Everything Has a Cost

“So, concerning the things we pursue, and for which we vigorously exert ourselves, we owe this consideration — either there is nothing useful in them, or most aren’t useful. Some of them are superfluous, while others aren’t worth that much. But we don’t discern this and see them as free, when they cost us dearly.”


We chase after a lot of things in life. The usual suspects, of course: nice cars, big homes, flashy clothes, the latest tech, the finer things. We know those things aren’t free — they certainly have big price tags.

But then some other things seem to be low cost or even free, and we think that has no impact on our lives, so “why not, right?” We accumulate a ton of ‘stuff’ over the years, some of it seemingly free, but the truth is that everything has a cost. That’s what The Daily Stoic book is teaching us in the quote above.

There’s a cost in the space it takes up in our houses, in the extra storage we need — and sometimes rent — to hold all our stuff. There’s also a cost in terms of the mental space it takes up; the guilty feelings every time we see it (“oh gosh I should really throw that out”) or the obligation to keep things (“I can’t throw that ugly sweater away, my grandma gave it to me!”)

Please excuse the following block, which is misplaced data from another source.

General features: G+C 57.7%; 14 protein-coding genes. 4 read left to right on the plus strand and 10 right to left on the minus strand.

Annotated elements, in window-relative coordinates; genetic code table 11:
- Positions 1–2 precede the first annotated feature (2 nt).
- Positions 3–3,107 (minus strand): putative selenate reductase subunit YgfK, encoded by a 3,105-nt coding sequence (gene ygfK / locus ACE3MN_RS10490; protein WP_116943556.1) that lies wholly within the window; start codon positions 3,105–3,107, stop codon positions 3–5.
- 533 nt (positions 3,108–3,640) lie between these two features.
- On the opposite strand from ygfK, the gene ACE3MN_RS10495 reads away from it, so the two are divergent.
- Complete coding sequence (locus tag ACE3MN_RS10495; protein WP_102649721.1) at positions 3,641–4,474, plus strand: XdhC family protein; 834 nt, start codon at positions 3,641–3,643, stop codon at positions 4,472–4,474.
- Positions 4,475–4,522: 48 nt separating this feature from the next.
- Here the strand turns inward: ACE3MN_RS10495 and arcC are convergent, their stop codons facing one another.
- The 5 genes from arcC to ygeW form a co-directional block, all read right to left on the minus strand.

Many of us work at jobs where we exchange time for money. That is to say, you are paid depending on the amount of time and energy you put into your job. If you work less hours, you get paid less. And if you put all your energy and time into a job, you could reasonably expect to be paid more.

So what’s the cost of keeping all these things around, or acquiring new things that you don’t really need? What’s the cost of chasing after situations and outcomes that you don’t really require for your happiness? Everything has a cost — in this example it’s your time. You are trading your time and your energy (and your peace of mind, if I’m honest) in order to constantly acquire ‘things’. Think about that for a second.

Very quickly we see that desire itself is the problem; the never-ending search for more stuff and more things — because we think it will make us happy. Ironically, it’s the removal of that desire that would bring actual happiness.

Consider what it would be like if you flipped everything on its head. What if you found a way to want less? Here’s what would happen: by reducing your want, you would increase your happiness. What a concept!

If you remain a greedy monkey, you’ll end up with nothing. But if you realize that you don’t truly need everything that you think you do, and are willing to make do with less and curb your desire a bit, you’ll find that happiness seeks you out.

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